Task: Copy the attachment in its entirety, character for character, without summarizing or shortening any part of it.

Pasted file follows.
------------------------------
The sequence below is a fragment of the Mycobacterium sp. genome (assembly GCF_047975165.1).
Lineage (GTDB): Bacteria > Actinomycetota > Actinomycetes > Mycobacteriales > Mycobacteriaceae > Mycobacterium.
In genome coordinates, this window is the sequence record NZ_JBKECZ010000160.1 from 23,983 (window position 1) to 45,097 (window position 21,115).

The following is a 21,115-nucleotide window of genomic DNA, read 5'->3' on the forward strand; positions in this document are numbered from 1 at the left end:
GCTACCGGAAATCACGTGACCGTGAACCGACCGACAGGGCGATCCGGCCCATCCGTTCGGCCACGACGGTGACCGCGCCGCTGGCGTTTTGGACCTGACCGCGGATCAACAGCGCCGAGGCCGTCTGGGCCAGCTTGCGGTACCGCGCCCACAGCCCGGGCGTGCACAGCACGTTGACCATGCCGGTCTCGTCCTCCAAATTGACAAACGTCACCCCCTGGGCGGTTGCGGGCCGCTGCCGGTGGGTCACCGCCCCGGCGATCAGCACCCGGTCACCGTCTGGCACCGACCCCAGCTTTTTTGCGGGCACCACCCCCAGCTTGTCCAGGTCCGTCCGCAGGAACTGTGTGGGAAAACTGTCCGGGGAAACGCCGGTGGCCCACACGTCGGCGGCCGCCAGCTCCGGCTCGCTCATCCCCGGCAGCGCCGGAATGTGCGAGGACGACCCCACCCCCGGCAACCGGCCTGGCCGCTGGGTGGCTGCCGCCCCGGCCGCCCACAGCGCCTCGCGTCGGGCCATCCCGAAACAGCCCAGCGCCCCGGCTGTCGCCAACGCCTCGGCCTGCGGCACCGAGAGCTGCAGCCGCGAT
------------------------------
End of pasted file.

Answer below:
The sequence below is a fragment of the Mycobacterium sp. genome (assembly GCF_047975165.1).
Lineage (GTDB): Bacteria > Actinomycetota > Actinomycetes > Mycobacteriales > Mycobacteriaceae > Mycobacterium.
In genome coordinates, this window is the sequence record NZ_JBKECZ010000160.1 from 23,983 (window position 1) to 45,097 (window position 21,115).

The following is a 21,115-nucleotide window of genomic DNA, read 5'->3' on the forward strand; positions in this document are numbered from 1 at the left end:
GCTACCGGAAATCACGTGACCGTGAACCGACCGACAGGGCGATCCGGCCCATCCGTTCGGCCACGACGGTGACCGCGCCGCTGGCGTTTTGGACCTGACCGCGGATCAACAGCGCCGAGGCCGTCTGGGCCAGCTTGCGGTACCGCGCCCACAGCCCGGGCGTGCACAGCACGTTGACCATGCCGGTCTCGTCCTCCAAATTGACAAACGTCACCCCCTGGGCGGTTGCGGGCCGCTGCCGGTGGGTCACCGCCCCGGCGATCAGCACCCGGTCACCGTCTGGCACCGACCCCAGCTTTTTTGCGGGCACCACCCCCAGCTTGTCCAGGTCCGTCCGCAGGAACTGTGTGGGAAAACTGTCCGGGGAAACGCCGGTGGCCCACACGTCGGCGGCCGCCAGCTCCGGCTCGCTCATCCCCGGCAGCGCCGGAATGTGCGAGGACGACCCCACCCCCGGCAACCGGCCTGGCCGCTGGGTGGCTGCCGCCCCGGCCGCCCACAGCGCCTCGCGTCGGGCCATCCCGAAACAGCCCAGCGCCCCGGCTGTCGCCAACGCCTCGGCCTGCGGCACCGAGAGCTGCAGCCGCGAT